Paul Hackman Natural England Senior Adviser West Midlands, and Natural England representative on the Joint Committee for the Re-establishment of the Large Blue Butterfly: “Natural England is really excited to be supporting the next phase of restoring the Large blue butterfly into the Cotswolds landscape. The evidence gathered will not only help safeguard the Large blue but will also inform nature recovery initiatives in other landscapes and involving different species. All this is made possible by a strong landowner partnership supported by scientific evidence and high-quality practical management advice. Undoubtedly a blueprint for the future!”
Notes to editors

The Large blue has a bizarre life cycle. Having fed for three weeks on the flowers of wild thyme or marjoram, the caterpillar produces scents and songs that trick red ants into believing it is one of their own grubs, and is carried underground into the ant nest and placed with the brood. The caterpillar spends the next ten months feeding on ant grubs before pupating in the nest the following year, then emerging to crawl above ground as a butterfly.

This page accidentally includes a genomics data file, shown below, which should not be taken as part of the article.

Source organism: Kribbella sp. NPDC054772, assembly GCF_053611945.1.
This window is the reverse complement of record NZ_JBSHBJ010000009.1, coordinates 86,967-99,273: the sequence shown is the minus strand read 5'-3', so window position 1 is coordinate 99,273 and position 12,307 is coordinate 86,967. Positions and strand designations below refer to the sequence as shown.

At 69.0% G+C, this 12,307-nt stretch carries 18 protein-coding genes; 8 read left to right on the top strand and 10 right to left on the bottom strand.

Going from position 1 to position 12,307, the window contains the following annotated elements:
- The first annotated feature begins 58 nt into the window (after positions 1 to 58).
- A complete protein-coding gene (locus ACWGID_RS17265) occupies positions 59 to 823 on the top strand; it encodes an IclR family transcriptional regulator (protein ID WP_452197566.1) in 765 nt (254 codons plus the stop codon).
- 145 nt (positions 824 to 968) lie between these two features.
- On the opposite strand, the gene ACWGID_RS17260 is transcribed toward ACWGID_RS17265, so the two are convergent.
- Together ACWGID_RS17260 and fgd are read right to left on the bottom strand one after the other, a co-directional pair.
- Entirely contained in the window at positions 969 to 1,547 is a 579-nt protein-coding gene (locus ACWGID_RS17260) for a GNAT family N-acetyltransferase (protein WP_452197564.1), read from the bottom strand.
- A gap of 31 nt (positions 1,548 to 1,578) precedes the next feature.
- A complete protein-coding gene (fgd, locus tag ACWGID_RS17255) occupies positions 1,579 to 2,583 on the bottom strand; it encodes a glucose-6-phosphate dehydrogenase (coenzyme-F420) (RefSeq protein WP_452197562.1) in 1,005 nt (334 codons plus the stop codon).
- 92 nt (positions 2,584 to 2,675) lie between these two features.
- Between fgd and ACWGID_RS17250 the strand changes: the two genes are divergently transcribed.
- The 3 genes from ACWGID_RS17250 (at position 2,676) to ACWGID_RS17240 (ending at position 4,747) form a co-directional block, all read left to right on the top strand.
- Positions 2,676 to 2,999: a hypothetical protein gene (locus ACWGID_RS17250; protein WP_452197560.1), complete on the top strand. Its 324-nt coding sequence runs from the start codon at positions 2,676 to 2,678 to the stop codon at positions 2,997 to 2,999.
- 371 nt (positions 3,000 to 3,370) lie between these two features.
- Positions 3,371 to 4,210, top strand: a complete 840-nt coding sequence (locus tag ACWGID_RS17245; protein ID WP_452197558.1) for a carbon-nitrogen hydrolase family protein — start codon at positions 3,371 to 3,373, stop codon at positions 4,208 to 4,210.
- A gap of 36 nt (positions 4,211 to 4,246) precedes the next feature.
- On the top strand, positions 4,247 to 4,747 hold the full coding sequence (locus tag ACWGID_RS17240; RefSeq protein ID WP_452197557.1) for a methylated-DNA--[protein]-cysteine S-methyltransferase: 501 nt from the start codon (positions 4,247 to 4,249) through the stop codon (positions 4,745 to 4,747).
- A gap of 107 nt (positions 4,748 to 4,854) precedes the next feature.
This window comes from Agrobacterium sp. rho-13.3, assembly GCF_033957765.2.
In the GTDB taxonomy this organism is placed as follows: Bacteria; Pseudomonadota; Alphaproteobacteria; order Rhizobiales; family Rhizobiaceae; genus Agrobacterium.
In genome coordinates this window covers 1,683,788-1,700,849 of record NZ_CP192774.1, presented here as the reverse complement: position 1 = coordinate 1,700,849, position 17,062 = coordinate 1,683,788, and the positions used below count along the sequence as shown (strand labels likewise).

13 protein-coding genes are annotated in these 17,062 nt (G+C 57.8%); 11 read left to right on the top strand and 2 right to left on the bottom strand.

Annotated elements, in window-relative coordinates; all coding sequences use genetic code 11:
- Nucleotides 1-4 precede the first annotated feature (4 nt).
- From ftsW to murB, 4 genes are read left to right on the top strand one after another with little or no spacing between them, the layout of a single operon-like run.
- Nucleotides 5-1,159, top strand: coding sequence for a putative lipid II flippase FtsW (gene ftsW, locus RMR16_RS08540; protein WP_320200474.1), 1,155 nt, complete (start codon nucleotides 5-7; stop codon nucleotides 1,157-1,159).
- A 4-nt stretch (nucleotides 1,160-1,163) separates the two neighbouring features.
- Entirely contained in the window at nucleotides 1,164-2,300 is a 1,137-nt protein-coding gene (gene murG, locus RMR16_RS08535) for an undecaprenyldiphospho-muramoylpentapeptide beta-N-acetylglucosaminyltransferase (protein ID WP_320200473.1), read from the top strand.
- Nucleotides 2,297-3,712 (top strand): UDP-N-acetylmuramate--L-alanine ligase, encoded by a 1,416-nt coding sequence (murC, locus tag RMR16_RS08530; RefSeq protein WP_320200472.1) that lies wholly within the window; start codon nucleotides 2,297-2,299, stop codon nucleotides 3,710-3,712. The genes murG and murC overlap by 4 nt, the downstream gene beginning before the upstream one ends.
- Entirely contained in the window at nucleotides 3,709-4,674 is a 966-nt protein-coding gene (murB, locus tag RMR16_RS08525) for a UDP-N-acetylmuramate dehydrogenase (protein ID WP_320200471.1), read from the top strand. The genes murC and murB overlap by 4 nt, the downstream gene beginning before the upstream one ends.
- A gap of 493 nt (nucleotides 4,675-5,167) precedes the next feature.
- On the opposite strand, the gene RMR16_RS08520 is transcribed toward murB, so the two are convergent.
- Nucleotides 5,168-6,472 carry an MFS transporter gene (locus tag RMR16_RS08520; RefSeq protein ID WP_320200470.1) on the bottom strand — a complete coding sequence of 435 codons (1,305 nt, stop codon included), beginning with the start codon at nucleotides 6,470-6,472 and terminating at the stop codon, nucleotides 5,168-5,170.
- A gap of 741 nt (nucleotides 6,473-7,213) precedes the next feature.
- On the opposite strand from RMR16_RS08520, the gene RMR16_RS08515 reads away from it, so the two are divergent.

Despite over 50 years of efforts to halt its decline, the Large blue butterfly was pronounced extinct in Britain in 1979. Its reintroduction in 1983 was based on the discovery that Large blue caterpillars can only survive in the nest of one particular species of red ant, Myrmica sabuleti. Changes in countryside management were responsible for the extinction. Alterations in grazing left surviving wildflower meadows too tall and shady for the heat-loving red ant. We have now learned how to reverse these trends through targeted grazing – tailored to optimise the structure of the turf on each interconnected site – across two UK landscapes to date. As knowledge increased, we were able to create new Large blue habitat ‘from scratch’ on arable land, failed plantations and new railway constructions – the ultimate test for what is already the largest-scale, longest-running successful conservation programme for any endangered insect in the world.